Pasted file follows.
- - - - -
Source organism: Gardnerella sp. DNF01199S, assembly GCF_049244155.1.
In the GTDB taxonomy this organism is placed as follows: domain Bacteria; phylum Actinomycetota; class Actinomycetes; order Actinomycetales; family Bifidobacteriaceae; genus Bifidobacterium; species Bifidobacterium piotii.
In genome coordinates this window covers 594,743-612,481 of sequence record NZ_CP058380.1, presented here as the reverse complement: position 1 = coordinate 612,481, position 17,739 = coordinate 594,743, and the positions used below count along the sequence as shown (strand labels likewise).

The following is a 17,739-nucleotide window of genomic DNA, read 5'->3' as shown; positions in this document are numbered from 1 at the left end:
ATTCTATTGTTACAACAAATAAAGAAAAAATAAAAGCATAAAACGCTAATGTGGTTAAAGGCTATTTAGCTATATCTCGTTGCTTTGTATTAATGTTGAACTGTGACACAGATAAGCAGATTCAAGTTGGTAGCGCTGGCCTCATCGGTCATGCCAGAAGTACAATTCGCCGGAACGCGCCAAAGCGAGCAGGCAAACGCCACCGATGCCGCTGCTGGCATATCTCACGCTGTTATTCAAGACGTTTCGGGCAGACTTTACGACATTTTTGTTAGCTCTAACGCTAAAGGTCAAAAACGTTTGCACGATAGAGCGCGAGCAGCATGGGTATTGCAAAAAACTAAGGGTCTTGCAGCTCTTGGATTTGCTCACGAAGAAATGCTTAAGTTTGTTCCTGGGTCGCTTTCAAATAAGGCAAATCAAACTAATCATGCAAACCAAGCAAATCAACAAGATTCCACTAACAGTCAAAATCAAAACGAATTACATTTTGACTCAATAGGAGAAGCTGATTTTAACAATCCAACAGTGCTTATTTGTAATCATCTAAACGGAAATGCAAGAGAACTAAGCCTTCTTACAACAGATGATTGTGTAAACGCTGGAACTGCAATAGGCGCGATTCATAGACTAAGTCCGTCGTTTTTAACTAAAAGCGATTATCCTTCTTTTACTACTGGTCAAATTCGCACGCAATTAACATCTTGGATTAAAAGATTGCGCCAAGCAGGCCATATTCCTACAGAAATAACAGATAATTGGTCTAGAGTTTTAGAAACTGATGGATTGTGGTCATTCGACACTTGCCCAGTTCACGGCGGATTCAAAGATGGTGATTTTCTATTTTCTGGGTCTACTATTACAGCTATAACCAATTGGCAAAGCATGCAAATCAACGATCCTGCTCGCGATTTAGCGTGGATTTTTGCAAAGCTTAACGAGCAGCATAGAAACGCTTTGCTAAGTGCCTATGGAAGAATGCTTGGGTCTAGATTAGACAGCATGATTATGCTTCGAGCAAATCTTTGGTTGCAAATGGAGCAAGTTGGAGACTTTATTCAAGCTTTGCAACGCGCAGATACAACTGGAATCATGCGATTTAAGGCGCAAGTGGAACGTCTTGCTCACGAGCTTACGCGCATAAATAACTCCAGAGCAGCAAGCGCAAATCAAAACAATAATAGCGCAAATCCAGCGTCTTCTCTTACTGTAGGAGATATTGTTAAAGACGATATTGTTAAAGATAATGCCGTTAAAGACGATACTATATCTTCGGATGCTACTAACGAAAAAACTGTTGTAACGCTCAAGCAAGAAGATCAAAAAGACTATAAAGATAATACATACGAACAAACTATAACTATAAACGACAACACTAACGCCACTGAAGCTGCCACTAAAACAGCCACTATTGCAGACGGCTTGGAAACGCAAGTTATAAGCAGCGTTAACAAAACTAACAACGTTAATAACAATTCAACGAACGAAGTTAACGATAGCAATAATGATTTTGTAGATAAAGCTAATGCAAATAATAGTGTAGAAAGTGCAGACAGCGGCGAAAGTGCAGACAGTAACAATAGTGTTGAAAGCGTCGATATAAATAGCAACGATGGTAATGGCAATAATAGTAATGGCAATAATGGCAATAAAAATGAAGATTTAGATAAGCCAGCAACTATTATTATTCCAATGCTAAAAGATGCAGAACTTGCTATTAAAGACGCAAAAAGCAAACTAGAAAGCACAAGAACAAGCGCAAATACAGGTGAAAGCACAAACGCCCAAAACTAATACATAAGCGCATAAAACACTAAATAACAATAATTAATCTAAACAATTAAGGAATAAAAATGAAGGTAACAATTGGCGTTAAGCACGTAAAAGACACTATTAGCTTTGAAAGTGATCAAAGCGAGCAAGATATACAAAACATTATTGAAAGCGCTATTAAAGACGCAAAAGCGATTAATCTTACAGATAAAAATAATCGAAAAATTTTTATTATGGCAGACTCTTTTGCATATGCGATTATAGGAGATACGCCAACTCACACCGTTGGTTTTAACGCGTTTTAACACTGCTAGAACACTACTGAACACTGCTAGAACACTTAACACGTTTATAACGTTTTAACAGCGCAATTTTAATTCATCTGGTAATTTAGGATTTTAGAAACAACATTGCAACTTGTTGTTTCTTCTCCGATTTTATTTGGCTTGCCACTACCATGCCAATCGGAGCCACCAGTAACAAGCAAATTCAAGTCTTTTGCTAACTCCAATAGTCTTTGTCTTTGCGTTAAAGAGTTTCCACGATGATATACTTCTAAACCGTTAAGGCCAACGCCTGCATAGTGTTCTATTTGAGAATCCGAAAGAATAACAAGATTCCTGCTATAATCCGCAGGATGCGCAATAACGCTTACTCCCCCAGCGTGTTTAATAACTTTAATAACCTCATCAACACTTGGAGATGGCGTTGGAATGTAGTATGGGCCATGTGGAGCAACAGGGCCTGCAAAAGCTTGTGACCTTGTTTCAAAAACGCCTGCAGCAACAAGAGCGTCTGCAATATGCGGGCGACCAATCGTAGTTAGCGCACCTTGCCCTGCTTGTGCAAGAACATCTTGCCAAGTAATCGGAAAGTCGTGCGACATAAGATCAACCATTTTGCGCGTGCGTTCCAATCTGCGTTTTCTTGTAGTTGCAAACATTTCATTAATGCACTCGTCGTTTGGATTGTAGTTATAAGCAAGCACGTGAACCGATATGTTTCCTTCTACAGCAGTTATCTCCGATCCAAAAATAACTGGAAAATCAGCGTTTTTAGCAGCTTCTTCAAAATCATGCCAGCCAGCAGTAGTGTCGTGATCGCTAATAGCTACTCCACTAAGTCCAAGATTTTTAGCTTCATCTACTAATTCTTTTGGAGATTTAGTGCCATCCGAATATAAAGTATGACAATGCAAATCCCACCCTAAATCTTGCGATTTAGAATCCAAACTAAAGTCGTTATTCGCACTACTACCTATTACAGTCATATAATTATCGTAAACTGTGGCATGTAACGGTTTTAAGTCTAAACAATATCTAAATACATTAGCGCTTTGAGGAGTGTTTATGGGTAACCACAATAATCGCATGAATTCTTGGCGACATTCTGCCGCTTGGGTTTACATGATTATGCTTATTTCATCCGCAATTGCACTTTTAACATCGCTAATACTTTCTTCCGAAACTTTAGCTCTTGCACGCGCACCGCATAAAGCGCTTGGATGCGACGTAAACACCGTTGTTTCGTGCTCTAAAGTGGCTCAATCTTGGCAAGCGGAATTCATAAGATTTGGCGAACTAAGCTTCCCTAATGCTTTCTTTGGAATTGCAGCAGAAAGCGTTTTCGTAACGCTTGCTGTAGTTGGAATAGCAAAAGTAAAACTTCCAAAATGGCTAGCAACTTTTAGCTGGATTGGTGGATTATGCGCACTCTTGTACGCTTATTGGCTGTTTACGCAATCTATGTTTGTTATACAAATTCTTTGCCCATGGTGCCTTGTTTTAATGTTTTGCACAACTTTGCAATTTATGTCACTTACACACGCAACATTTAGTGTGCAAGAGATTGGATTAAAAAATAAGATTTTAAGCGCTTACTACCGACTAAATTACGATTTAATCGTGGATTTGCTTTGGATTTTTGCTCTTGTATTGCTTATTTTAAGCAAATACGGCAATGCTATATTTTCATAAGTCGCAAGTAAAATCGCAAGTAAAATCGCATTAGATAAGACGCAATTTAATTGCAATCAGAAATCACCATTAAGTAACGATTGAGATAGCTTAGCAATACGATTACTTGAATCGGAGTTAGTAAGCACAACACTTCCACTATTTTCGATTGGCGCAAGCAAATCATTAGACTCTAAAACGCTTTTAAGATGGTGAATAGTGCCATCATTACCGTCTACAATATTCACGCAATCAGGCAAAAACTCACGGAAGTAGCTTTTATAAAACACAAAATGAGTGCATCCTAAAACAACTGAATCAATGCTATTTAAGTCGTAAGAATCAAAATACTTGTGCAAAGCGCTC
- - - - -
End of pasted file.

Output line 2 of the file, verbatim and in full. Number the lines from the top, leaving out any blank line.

In the GTDB taxonomy this organism is placed as follows: domain Bacteria; phylum Actinomycetota; class Actinomycetes; order Actinomycetales; family Bifidobacteriaceae; genus Bifidobacterium; species Bifidobacterium piotii.